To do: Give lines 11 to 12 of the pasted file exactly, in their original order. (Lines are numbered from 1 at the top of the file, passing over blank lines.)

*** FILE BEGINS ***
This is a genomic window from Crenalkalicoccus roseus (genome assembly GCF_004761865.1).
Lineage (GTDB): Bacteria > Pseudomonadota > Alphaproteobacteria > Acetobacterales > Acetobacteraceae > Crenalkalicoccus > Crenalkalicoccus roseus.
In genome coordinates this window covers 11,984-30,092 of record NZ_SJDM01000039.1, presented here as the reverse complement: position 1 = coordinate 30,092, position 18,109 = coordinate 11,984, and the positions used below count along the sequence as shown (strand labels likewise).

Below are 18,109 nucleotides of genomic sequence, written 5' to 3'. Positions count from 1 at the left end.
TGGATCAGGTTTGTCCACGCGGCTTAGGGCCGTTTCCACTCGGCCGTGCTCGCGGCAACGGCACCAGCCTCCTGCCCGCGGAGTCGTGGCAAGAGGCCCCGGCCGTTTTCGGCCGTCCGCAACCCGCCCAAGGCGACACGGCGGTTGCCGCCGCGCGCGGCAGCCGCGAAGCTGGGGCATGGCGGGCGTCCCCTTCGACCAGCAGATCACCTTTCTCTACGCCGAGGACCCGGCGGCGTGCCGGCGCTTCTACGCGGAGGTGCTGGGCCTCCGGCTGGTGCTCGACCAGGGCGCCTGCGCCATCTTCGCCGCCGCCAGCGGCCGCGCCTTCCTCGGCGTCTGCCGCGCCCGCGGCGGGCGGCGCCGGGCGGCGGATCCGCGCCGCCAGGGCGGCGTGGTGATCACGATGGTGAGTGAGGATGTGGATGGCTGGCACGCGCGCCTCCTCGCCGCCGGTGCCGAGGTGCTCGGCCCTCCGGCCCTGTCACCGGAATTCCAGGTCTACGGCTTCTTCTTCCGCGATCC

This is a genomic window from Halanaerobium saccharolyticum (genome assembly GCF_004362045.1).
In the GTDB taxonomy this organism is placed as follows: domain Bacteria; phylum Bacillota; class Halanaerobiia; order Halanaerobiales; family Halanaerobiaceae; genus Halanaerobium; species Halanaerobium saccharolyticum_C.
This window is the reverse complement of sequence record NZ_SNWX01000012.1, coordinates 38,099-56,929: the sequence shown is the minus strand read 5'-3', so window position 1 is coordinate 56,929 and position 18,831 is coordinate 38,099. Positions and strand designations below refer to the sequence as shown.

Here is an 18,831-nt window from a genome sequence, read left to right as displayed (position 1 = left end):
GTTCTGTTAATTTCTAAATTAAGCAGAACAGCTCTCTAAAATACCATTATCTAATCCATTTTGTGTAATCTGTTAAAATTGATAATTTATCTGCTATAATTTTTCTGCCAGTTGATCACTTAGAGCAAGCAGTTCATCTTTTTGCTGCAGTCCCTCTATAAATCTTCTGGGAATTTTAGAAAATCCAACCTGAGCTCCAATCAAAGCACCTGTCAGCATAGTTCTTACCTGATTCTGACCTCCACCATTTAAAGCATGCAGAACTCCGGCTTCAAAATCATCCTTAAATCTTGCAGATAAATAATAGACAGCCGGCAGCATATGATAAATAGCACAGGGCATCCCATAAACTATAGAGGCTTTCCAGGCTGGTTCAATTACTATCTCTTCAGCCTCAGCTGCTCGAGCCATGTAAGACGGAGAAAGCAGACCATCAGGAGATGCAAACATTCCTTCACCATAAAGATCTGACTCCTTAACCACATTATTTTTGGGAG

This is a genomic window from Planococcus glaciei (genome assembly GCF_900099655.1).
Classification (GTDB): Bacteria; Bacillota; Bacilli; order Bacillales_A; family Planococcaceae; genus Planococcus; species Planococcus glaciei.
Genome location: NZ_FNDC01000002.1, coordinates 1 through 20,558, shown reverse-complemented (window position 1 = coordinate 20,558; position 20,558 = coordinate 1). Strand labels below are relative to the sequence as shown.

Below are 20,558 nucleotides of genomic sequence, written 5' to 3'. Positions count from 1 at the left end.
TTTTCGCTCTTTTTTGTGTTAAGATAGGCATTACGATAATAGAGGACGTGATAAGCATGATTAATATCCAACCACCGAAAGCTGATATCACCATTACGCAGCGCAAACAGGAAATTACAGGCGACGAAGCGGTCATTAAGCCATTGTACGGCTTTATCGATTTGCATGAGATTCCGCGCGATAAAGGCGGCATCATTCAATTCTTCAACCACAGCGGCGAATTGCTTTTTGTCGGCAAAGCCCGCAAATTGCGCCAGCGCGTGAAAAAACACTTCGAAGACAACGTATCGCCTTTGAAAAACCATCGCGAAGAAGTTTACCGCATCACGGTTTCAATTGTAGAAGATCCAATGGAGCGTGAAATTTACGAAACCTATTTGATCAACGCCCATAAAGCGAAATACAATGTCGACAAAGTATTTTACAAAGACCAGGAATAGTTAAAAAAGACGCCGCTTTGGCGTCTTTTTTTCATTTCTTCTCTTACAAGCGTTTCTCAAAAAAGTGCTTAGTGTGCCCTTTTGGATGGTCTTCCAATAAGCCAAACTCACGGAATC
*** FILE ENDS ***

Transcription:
This is a genomic window from Planococcus glaciei (genome assembly GCF_900099655.1).
Classification (GTDB): Bacteria; Bacillota; Bacilli; order Bacillales_A; family Planococcaceae; genus Planococcus; species Planococcus glaciei.